After menopause, or even in the pre-menopause or “perimenopausal years”, there is no doubt about it…hormonal fluctuation and decreased metabolic rate are all contributing factors to the slow, steady weight gain many women experience, so that despite sometimes our best attempts to stay lean, we are undone. Finding an exercise program that is truly enjoyable to you is often the key to the next challenge, which is finding the time to work it into a busy schedule. I like to run and bike and ride horses…all of which I like (or must) do outdoors. Although I have a treadmill and elliptical trainer, I much prefer to be outside, so I use these devices mostly in the winter months. Although I think the commitment provided by working out with a trainer is wonderful, motivational and ensures that the proper change and flexibility of varying a workout routine is adhered to, I simply find my schedule too restrictive and inflexible to allow me the luxury of a regular workout with a trainer. (Not to mention the cost involved with finding a good trainer and the typical gym membership.) In recent years, my husband and I have just found it more time-efficient and doable for our schedules to buy a bit of workout equipment to keep at home so that we can work out whenever we want. In addition to our treadmill, elliptical and bike trainer, we have some free weights, and I recently purchased the P90X DVDs to firm up “softer” :-) areas this winter. Basically, any regimen that incorporates some aerobic conditioning and training with resistance training using weights or bands will work, and you don’t have to spend a lot of money on a home gym. Aerobic training that is consistent and maintained at a certain heart rate level for a sustained 30 to 45 minutes 4 to 5 days a week will improve fitness. Much less than that will probably only help you maintain a certain fitness level, rather than improve fitness.

In addition to the proper work out plan, of course one must add a smart diet. Having read all of the diets my patients routinely ask me about, like…The South Beach Diet, Sugar Busters, The Zone, Atkins, etc…I think of things rather simplistically as follows: If calories taken in exceeds calories out, those extra calories will be stored as fat. If we eat the wrong kinds of carbs, they work just like sugar. Most women are fairly protein-deficient and need to eat more lean meat. The best proportion of food calories consumed is about 30% fat, 40% carbohydrate, and 30% protein. When you eat (in relation to the calories you burn that day) is as important as what you eat. Certain types of work out or training periods may change the recommendation of the above things a bit, but in general, these seem to be sound principles. So what I try to do is eat small frequent meals (around 450 cal per snack or meal 6 times a day, or a larger meal earlier in the day with fewer snacks) so that I can burn more easily the calories consumed, try to eat more lean meat and “good carb” vegies, limit sugary foods, consider the rule of portion size (palm of hand size), and not eat after 8PM. I love what is taught in The Zone…that food really is a “drug” that we put in our systems every day, that the food we eat regulates the hormones insulin and glucagon to regulate glucose metabolism and fat storage, and that if we want to better utilize (rather than store as fat) the calories we consume, we must eat to stay in “the zone”, where our body’s glucose levels stay fairly constant, we are utilizing the calories we are consuming, there are not large rises and falls in sugar levels which then cause us to store the excess glucose as fat, and we maintain a stable glucagon and insulin milieu (and therefore, stabilize weight). If it is weight loss we are after, then we MUST consume fewer calories than we utilize, and to avoid muscle loss, that means combining calorie restriction with exercise. Although I learned this from every trainer I have ever known, and I still believe this to be the best way to achieve longterm successful weight loss and improved fitness, I would also say that I now believe that sometimes (especially after the onset of those menopauseal years), that I do see the value of jump-starting one’s slowing metabolism, via alternative means.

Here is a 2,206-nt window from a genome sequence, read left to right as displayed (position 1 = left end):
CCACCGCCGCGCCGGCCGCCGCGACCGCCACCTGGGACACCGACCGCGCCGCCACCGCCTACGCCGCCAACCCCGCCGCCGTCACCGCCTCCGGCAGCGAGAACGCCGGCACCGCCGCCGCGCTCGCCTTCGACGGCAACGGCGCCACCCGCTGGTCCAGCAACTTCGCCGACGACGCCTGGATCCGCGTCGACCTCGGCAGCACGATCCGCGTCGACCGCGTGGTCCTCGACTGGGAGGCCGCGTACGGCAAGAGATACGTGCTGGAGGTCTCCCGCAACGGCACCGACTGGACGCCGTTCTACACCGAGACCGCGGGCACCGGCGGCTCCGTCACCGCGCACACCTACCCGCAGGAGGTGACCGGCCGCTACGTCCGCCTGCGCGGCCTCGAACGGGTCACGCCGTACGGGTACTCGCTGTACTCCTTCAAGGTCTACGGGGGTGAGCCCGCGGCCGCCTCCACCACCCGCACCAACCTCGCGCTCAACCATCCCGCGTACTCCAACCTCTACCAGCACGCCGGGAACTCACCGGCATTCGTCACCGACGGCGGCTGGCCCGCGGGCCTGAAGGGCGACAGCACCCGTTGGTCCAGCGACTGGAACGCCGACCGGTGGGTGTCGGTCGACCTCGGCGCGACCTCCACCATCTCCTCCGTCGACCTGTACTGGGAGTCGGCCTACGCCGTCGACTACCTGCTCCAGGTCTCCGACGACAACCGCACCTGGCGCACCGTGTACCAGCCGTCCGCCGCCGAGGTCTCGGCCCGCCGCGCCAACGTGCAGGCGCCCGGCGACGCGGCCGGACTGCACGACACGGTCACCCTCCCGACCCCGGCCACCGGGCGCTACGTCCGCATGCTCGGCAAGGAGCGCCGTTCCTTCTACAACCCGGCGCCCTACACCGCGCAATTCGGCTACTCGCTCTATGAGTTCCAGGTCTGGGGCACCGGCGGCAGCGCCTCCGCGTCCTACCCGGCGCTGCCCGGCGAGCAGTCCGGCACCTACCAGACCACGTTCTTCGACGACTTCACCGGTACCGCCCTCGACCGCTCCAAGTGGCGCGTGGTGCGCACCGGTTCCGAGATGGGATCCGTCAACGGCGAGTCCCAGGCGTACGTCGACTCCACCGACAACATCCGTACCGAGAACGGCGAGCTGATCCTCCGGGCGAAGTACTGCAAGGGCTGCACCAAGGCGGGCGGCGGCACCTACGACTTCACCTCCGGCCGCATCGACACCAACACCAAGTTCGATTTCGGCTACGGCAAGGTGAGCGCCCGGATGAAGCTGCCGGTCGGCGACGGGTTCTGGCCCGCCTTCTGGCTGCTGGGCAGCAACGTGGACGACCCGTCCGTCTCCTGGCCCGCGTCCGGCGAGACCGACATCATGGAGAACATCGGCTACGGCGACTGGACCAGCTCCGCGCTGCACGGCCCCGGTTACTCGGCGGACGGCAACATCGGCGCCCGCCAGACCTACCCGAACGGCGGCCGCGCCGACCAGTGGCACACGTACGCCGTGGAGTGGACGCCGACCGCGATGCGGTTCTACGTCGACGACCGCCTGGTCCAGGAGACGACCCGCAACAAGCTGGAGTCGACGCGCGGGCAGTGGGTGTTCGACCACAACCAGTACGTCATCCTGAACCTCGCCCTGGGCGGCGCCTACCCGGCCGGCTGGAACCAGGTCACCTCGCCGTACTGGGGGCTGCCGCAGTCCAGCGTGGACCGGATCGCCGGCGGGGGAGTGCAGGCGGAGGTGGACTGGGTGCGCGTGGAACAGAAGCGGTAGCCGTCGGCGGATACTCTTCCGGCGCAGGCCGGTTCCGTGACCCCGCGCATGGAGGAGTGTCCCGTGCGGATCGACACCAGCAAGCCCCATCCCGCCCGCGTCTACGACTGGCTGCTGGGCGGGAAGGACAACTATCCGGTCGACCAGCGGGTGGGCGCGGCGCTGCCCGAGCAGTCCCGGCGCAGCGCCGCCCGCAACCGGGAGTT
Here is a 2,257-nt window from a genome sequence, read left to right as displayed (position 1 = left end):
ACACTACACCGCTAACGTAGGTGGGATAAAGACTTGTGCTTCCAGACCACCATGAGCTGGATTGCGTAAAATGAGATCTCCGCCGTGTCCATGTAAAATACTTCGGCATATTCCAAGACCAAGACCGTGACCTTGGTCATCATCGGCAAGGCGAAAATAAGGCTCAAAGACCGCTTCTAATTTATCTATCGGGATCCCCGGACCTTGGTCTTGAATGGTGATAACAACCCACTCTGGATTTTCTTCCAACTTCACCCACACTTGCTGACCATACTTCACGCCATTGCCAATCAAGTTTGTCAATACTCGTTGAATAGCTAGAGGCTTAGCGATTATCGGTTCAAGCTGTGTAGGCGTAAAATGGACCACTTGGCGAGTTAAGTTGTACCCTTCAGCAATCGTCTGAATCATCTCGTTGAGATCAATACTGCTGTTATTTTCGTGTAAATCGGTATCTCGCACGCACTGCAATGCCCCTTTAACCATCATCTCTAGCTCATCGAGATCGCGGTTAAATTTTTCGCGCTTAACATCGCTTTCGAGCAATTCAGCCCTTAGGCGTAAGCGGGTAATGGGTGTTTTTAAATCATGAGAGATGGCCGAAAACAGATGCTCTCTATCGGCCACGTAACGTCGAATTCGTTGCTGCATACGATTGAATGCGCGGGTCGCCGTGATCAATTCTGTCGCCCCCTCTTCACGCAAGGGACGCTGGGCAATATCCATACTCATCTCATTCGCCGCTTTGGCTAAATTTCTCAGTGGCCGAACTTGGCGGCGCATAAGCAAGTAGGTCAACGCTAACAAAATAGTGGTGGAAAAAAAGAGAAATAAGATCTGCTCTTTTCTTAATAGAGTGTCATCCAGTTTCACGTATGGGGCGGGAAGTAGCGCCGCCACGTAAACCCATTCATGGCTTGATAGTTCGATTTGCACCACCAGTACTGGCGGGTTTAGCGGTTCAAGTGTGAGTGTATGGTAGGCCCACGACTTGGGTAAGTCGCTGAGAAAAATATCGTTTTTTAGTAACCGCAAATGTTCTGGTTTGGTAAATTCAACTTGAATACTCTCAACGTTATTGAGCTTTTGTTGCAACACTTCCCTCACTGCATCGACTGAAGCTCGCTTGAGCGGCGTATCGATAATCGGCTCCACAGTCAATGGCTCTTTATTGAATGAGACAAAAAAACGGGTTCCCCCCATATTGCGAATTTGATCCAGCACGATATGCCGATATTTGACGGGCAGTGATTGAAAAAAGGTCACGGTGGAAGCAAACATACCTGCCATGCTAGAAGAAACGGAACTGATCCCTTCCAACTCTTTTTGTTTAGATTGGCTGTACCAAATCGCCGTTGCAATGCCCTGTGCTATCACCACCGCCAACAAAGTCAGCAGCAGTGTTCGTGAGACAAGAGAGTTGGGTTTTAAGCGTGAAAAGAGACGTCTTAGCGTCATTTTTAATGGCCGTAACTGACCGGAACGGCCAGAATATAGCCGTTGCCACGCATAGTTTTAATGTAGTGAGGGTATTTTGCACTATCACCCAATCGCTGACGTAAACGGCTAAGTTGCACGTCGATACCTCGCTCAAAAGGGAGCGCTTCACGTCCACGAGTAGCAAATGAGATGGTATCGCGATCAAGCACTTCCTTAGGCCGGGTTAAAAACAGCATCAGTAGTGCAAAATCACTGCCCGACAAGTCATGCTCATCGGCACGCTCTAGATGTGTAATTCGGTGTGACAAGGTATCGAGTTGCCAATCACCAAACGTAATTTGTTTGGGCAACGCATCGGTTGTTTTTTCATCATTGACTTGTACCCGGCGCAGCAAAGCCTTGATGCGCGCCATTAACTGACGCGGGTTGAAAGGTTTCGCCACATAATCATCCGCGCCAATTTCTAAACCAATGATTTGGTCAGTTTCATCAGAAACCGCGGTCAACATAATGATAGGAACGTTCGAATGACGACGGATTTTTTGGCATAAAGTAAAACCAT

We have recently begun to offer short courses of metabolic supplements to some of our surgical and nonsurgical body contouring patients who are trying to achieve timely weight loss in order to enhance results seen with both Vaser Shape, a nonsurgical method of body contouring now available in my office (see my website or previous Blogs) and Vaser Lipo (operative liposuction). We would be happy to evaluate anyone who wants to hear more about HcG injections or sublingual drops in this context. I do believe that patients who can “reset” their metabolic rates with these supplements will be more likely to maintain results they achieve with (Vaser Lipo) or without surgery (Vaser Shape).

The bottom line is that it is really exciting to get to assist patients with their body change goals in a very holistic manner, because as a woman who is also a plastic surgeon, I can help my patients with diet and exercise recommendations, with metabolic supplements and weight management tips, as well as meaningful interventional techniques, ie, Vaser Shape (non-surgical ultrasound body contouring), and Vaser Lipo (surgical liposuction, with or without tummy tucks or lifts).

As always, we welcome the opportunity to design a plan specific to each patient’s needs.

Happy Thanksgiving! (eat more turkey than mashed potatoes)